Why He Could Do It: For a while, it seemed like Charlie Cox was going to be one of those perfectly charming, perfectly capable young actors who come out of drama school in the U.K., land a big movie, and are then never heard from again. The 30-year-old Brit had only a handful of roles under his belt (most notably a role alongside Heath Ledger in “Casanova“) when he was cast as the lead in Matthew Vaughn‘s “Stardust.” It seemed to tip him as the next big thing, but the film underperformed, and Cox mostly figured in minor roles in indies that no one really saw like “Glorious 39” and “There Be Dragons.” Then suddenly, he cropped back up in an unexpected place, as the dreamy IRA hitman Owen Slater in HBO‘s “Boardwalk Empire.” It was a much-needed left turn, and now he has enough heat to have starred in his own pilot (the not-picked-up priest/lawyer show “The Ordained“). Could the Doctor follow? He’s a faintly recognizable face, proved capable at the heroics in “Stardust,” and can layer in darkness as required, as on ‘Boardwalk.’ He’s not really been in the conversation so far, but we’d be surprised if the thought hadn’t crossed someone’s mind at the BBC.
Why He Might Not: Cox seems to be based in the U.S., and may be reluctant to come back across the pond while the iron’s hot. Furthermore, the Doctor tends to work best when he’s played by someone who seems like they walk to the beat of their own drum. Cox is a fine actor, and could certainly do a decent job, but unless he’s been keeping his freak flag well-hidden, probably wouldn’t be as transcendent as Smith has been.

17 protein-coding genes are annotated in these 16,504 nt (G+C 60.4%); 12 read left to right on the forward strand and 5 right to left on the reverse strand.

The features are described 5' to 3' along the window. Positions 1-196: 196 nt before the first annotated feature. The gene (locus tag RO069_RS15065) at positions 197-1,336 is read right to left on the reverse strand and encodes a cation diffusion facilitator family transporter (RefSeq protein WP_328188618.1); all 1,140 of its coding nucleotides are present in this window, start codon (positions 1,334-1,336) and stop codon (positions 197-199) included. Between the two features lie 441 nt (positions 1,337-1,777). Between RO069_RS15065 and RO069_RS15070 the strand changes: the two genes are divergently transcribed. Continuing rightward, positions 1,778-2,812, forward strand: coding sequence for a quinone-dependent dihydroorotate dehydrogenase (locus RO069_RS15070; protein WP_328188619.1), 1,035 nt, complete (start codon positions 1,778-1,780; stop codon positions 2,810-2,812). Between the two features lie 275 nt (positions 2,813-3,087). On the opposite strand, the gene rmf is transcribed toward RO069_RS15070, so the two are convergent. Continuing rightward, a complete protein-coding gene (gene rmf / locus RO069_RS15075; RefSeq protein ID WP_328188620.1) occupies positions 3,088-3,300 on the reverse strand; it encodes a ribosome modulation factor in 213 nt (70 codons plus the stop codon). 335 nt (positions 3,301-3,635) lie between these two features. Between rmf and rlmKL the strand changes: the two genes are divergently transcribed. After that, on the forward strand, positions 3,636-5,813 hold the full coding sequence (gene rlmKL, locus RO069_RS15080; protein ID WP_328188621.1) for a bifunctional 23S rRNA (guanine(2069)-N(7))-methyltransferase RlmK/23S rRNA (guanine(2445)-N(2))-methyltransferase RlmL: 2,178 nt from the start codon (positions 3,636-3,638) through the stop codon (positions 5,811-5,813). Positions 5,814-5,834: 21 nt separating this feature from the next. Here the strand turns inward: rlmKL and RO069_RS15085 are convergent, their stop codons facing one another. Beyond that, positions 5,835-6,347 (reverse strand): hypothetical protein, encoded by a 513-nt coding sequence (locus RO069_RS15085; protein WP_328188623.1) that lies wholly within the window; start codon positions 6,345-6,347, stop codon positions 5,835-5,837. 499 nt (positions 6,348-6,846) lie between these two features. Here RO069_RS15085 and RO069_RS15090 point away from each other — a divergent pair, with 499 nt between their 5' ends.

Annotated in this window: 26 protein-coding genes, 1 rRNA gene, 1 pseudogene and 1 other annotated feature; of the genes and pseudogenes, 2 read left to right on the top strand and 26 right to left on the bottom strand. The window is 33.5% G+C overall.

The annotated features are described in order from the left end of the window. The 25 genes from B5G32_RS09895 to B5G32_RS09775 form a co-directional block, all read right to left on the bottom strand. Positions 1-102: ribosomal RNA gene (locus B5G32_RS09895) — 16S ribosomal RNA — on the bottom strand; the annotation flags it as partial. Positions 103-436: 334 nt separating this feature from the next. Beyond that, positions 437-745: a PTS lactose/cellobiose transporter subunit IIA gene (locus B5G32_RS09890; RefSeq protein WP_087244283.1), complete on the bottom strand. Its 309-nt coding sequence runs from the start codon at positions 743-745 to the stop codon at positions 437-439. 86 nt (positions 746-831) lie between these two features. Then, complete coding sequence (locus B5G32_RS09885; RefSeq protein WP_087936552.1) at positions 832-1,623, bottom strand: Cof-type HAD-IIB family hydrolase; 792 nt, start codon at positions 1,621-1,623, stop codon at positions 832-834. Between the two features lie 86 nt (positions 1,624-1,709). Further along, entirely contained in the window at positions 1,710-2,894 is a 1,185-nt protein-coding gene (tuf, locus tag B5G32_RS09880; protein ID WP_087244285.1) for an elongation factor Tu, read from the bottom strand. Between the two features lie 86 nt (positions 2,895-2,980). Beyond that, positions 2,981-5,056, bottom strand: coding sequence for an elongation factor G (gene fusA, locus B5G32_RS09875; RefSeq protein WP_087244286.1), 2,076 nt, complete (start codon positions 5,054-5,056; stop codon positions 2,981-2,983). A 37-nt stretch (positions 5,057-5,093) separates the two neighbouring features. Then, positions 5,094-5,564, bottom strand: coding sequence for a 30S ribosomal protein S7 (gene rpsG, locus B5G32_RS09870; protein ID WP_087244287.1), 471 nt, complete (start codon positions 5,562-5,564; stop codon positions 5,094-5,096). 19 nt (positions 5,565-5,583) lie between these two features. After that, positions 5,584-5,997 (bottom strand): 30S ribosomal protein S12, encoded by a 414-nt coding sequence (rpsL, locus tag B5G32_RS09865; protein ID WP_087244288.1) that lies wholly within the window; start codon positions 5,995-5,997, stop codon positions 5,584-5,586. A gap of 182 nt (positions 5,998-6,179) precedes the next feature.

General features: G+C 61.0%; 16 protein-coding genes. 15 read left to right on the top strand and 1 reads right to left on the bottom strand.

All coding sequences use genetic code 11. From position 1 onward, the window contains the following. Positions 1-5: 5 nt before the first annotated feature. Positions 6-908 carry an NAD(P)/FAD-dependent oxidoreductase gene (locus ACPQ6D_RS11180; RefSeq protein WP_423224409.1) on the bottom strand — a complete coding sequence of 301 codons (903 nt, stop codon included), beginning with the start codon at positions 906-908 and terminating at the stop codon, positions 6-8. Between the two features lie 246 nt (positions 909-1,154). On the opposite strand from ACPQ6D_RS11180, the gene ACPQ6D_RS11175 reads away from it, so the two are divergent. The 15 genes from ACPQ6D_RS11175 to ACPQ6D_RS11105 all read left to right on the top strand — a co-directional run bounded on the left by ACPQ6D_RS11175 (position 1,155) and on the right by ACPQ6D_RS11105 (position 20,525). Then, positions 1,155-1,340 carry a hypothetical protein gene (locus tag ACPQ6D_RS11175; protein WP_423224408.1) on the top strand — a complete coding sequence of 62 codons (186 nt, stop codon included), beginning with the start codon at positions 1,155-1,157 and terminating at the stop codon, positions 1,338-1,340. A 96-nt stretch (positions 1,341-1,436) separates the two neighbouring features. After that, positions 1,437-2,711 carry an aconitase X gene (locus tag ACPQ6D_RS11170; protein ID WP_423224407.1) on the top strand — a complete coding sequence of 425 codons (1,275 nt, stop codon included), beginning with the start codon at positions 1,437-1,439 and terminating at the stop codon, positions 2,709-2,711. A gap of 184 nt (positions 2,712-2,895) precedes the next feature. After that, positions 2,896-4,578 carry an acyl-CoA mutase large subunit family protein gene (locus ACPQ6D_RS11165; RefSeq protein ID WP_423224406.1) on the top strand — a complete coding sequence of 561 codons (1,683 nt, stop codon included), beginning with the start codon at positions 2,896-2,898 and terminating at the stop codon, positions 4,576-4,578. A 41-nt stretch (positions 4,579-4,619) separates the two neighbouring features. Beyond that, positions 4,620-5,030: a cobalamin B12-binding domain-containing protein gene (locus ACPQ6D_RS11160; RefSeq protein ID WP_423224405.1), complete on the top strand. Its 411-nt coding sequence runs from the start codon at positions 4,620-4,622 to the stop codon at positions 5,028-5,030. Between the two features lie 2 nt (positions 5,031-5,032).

Why He Could Do It: Not a name that really would have occurred to us on our own, it should be said, Daniels is here because he’s currently the favorite of at least one bookmaker. The 48-year-old actor is a Tony-nominated theater veteran who might be familiar from TV roles including “Cutting It,” “Law & Order: UK” and most recently, Robin Wright‘s photographer lover in “House Of Cards,” as well as a few scattered movie parts like “Doom” and “Jack The Giant Slayer.” He’s hardly a household name, but seems to have risen to the top of bookies’ lists after Bleeding Cool, who have an imperfect but generally successful record of ‘Who’ scoops, tipped him as their favorite. Daniels is a very good actor, and we can see him in the part for sure, though we wonder if there might be more inspired choices. He’d also be notable because, while he is a white guy, his casting could be as boundary pushing as some of these other picks; Daniels is openly and outspokenly gay, which would make him the first such actor to play the part. Given the show’s admirable diverse approach to sexuality since it was revived, it’d be a fitting choice.
Why He Might Not: Somehow we’re just not buying it. For one, Daniels would be 49 by the time he took over the role, making him the third-oldest actor to take over the part (behind Jon Pertwee at 51, and William Hartnell at 55). Historically, the part was generally played by actors in their 40s or upwards, but the two fresh-faced leads of late can only have helped the show’s profile reach beyond sci-fi geeks and kids. Would the BBC really be ready to roll the dice on an older actor again? Beyond that, Bleeding Cool got fooled before, tipping Paterson Joseph to be the eleventh Doctor before Matt Smith was announced. Whether that was misinformation, or a dodgy source, we wouldn’t bet the farm on Daniels just yet.
Why He Could Do It: The 30-year-old son of legendary character actor Brendan Gleeson, Gleeson Jr.’s profile has been rocketing in the last few years; a Tony nod for “The Lieutenant of Inishmore,” and small parts in “True Grit” and “Harry Potter” led to a more substantial and head-turning part in “Anna Karenina” last year, and in a few months, he’ll be playing another time traveler in “About Time,” the new film by Richard Curtis (who, let’s not forget, wrote an episode of “Doctor Who” a few years back). Gleeson has serious range — arguably the most important aspect of a potential Doctor — capable of comedy, tragedy, and everything in between. And just look at him; he looks like he’s been Doctor Who for years. Plus a red-headed Doctor would pay off a number of jokes and references that have been scattered through the show in the last few years…